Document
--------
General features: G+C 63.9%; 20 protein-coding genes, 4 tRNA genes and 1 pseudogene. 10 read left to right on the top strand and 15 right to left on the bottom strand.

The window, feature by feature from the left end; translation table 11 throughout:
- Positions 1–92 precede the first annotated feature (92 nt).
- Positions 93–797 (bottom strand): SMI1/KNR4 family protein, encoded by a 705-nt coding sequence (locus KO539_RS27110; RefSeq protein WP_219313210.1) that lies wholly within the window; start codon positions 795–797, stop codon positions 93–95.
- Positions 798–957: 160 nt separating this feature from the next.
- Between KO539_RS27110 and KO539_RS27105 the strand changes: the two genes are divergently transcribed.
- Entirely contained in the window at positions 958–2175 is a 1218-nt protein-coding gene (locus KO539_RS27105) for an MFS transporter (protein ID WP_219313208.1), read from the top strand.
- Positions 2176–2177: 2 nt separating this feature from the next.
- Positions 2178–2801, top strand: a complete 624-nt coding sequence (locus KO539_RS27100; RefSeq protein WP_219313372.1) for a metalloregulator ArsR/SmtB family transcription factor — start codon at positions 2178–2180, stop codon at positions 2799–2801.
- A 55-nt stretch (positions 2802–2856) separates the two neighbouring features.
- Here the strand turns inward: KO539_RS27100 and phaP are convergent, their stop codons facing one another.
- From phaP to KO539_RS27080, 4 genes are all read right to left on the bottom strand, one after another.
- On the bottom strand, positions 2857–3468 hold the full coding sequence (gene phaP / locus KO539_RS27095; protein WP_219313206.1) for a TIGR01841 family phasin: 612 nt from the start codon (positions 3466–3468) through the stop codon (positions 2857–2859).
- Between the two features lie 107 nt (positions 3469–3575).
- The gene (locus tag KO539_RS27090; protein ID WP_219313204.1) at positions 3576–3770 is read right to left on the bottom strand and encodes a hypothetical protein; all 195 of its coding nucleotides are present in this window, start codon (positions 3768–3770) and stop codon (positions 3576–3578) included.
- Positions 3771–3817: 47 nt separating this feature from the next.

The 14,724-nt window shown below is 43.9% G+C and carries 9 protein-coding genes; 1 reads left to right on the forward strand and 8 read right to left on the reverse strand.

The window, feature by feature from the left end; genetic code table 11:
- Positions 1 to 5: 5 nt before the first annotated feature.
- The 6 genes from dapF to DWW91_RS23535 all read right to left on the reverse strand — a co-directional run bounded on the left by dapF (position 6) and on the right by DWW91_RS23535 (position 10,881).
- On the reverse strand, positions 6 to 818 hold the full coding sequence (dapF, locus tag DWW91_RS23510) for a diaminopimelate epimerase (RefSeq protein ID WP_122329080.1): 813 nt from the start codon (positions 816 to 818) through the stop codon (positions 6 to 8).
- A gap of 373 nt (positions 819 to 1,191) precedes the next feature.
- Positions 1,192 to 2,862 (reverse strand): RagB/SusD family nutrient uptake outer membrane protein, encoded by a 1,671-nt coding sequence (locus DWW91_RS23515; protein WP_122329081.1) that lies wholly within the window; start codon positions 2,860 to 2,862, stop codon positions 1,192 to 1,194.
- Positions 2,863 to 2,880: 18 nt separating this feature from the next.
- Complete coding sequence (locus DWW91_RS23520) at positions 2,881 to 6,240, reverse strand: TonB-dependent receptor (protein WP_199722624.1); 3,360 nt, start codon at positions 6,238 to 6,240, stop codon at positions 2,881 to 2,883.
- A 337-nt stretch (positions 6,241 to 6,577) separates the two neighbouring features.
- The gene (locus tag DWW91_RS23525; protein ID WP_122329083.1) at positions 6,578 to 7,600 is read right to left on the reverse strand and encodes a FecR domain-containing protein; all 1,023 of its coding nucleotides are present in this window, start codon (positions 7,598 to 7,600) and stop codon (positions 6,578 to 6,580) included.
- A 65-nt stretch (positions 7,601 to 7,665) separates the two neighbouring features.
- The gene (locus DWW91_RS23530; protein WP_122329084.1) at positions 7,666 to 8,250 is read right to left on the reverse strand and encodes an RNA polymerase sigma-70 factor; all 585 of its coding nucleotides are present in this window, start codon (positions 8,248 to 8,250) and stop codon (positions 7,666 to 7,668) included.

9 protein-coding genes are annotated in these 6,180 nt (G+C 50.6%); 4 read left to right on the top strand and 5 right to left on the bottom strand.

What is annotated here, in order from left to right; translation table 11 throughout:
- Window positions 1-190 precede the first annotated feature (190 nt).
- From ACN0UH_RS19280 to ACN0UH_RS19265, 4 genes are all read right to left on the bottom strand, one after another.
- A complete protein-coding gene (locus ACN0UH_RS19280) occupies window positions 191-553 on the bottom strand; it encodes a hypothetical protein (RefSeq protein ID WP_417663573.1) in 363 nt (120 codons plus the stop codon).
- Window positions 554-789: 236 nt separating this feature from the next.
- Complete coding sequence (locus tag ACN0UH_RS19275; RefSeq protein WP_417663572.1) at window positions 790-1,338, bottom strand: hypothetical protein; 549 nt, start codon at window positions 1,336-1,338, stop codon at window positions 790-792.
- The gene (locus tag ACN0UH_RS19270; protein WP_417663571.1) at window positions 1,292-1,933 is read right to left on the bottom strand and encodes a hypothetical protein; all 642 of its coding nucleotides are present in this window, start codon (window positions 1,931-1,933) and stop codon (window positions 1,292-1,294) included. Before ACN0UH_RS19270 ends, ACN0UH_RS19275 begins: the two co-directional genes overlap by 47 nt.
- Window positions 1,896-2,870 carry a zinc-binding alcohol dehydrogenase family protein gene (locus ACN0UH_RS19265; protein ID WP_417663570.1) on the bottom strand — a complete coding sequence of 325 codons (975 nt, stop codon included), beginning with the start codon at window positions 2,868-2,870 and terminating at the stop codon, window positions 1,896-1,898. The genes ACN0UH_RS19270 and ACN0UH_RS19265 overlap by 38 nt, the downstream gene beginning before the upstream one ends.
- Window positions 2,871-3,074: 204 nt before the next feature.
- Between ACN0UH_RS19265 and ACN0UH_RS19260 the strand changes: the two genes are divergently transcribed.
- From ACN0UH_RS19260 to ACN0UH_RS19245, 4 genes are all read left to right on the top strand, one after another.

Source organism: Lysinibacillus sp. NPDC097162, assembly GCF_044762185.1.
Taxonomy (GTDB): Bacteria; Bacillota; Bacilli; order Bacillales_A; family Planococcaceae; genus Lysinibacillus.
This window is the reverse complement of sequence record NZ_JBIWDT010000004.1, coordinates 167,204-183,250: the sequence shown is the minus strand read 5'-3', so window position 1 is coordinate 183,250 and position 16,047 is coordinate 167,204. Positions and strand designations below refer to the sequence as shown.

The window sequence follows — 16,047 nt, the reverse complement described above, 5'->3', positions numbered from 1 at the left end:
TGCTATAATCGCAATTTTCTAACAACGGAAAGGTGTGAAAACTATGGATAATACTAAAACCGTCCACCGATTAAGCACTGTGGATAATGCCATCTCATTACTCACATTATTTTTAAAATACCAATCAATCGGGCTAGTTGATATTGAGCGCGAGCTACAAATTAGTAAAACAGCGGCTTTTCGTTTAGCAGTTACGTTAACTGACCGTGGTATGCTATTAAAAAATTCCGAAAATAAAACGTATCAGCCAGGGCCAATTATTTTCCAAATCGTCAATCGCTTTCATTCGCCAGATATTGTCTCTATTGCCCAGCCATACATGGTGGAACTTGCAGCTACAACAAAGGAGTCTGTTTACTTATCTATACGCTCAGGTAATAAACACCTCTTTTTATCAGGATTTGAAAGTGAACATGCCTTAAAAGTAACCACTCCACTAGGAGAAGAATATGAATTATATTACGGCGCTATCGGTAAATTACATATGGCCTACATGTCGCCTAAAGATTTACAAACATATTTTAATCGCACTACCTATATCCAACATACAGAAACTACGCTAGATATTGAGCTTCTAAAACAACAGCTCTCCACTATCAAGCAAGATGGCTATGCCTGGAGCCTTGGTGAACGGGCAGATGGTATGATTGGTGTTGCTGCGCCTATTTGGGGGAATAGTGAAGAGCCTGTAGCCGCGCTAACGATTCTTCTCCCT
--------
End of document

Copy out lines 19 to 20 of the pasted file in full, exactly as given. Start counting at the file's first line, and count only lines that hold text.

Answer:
- Positions 1 to 5: 5 nt before the first annotated feature.
- The 6 genes from dapF to DWW91_RS23535 all read right to left on the reverse strand — a co-directional run bounded on the left by dapF (position 6) and on the right by DWW91_RS23535 (position 10,881).